My husband has been an active-duty Marine for the past twenty years. Last year, a week before Christmas, he was deployed. I was lucky: my husband’s field is finance, and he ended up in a support billet in the Gulf instead of on a patrol in Baghdad or Al Anbar Province. Although his job has taken him to the Green Zone twice so far, I don’t have the daily fear of his being shot by a sniper or riddled with fragments from an IED, or of his vehicle or helicopter spiraling through the air trailing smoke. I can’t complain. I don’t. Military wives (and husbands) live in an atmosphere of unrelenting stoicism. But I’m not writing about my fears or my rage or my politics. I’m taking stock of what this war has cost my family.

This war has cost my children the joy of sharing Christmas and each of their birthdays with their Papi. My son turned 9, and my daughters 6 and 3, while their father was away. This war has cost me the help of another parent when all three children had the flu at the same time, and the level head of my husband when the little one was vomiting so severely I took her to the emergency room. This war has cost my children 200 days of playing Ride the Horse and Gotcha and What’s That on Your Shirt? and The Ceiling Fan Is a Tornado with their Papi. We will have missed 200 dinners together by the time he comes home, and all of the pancake breakfasts he would have made. I will have missed all of those nights of hearing my husband breathing next to me, those mornings watching him brush his teeth, those evenings laughing over a bad movie or planning our future after he retires. And all of the times I’ve been tired, or sad, or lonely, the war has cost me the comfort of my partner, and the advice of my dearest friend. It has cost my husband his son’s school awards ceremony, the chance to watch his daughter wiggle her first loose tooth, the elusive moment when his toddler stopped being a baby and became a kid. As great as the effort he puts into staying in touch by phone and web cam, he will still have missed 200 days of coming home after work to the excited yells of “Papi!” and the sound of running feet.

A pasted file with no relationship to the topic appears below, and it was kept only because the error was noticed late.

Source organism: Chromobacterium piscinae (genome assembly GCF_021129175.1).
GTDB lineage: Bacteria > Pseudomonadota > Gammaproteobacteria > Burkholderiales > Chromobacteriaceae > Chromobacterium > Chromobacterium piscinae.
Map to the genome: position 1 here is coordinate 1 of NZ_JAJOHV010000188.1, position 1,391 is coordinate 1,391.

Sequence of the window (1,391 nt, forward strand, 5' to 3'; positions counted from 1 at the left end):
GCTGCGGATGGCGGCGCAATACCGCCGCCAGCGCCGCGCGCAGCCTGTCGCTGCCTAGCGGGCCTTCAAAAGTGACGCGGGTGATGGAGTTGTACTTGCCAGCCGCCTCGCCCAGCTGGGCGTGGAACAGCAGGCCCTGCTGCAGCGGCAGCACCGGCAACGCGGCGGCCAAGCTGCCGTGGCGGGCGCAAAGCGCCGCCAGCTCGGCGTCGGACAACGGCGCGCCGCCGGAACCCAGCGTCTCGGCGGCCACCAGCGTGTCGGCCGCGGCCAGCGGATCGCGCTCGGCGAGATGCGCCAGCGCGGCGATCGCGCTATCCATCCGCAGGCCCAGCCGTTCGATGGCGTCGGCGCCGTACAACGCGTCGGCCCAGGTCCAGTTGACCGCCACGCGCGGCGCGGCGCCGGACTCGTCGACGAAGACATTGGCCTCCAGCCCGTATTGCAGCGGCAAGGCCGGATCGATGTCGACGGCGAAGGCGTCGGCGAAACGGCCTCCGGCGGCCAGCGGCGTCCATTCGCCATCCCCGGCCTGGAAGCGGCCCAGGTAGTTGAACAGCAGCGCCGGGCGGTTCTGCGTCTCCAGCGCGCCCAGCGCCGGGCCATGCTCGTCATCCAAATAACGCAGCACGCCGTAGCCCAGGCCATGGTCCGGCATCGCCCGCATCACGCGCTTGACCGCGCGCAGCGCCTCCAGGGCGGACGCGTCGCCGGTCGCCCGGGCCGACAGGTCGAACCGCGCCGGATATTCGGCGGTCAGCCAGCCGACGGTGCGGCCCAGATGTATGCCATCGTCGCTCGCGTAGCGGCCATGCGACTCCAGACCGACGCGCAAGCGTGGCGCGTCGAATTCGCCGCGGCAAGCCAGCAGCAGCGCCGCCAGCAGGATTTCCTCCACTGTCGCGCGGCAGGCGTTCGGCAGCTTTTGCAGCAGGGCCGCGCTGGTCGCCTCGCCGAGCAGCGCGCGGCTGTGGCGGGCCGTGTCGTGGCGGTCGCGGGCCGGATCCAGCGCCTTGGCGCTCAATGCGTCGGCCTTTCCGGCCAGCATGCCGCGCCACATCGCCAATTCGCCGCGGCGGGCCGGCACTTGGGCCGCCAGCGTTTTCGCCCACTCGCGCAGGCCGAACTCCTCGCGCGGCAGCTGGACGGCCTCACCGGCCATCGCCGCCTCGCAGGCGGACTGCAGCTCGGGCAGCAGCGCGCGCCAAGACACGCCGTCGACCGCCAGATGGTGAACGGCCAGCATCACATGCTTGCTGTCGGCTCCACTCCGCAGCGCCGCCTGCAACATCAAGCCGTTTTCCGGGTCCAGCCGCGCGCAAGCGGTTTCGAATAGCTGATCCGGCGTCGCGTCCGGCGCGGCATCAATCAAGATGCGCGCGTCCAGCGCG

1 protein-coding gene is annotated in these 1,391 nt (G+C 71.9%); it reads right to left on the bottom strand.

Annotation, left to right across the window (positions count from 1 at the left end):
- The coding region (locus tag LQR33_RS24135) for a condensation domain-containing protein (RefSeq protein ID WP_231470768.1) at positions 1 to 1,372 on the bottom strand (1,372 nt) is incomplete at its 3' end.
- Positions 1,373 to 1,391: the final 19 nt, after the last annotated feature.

Worst of all is the price that we will continue to pay after my husband returns. Even if, through great good fortune, he comes home never having been shot at and never having had to try to kill another person, my husband will still not come home the same person who left. War changes those who experience it, from whatever perspective. How could it not? The question is only in what ways, to what extent. The Marine who comes back won’t be exactly the same friend, the same husband, the same Papi who left. Our efforts to find ways to make ourselves into a family again are the last, unknown costs of this war for us. Others have paid prices even higher, and I grieve for them.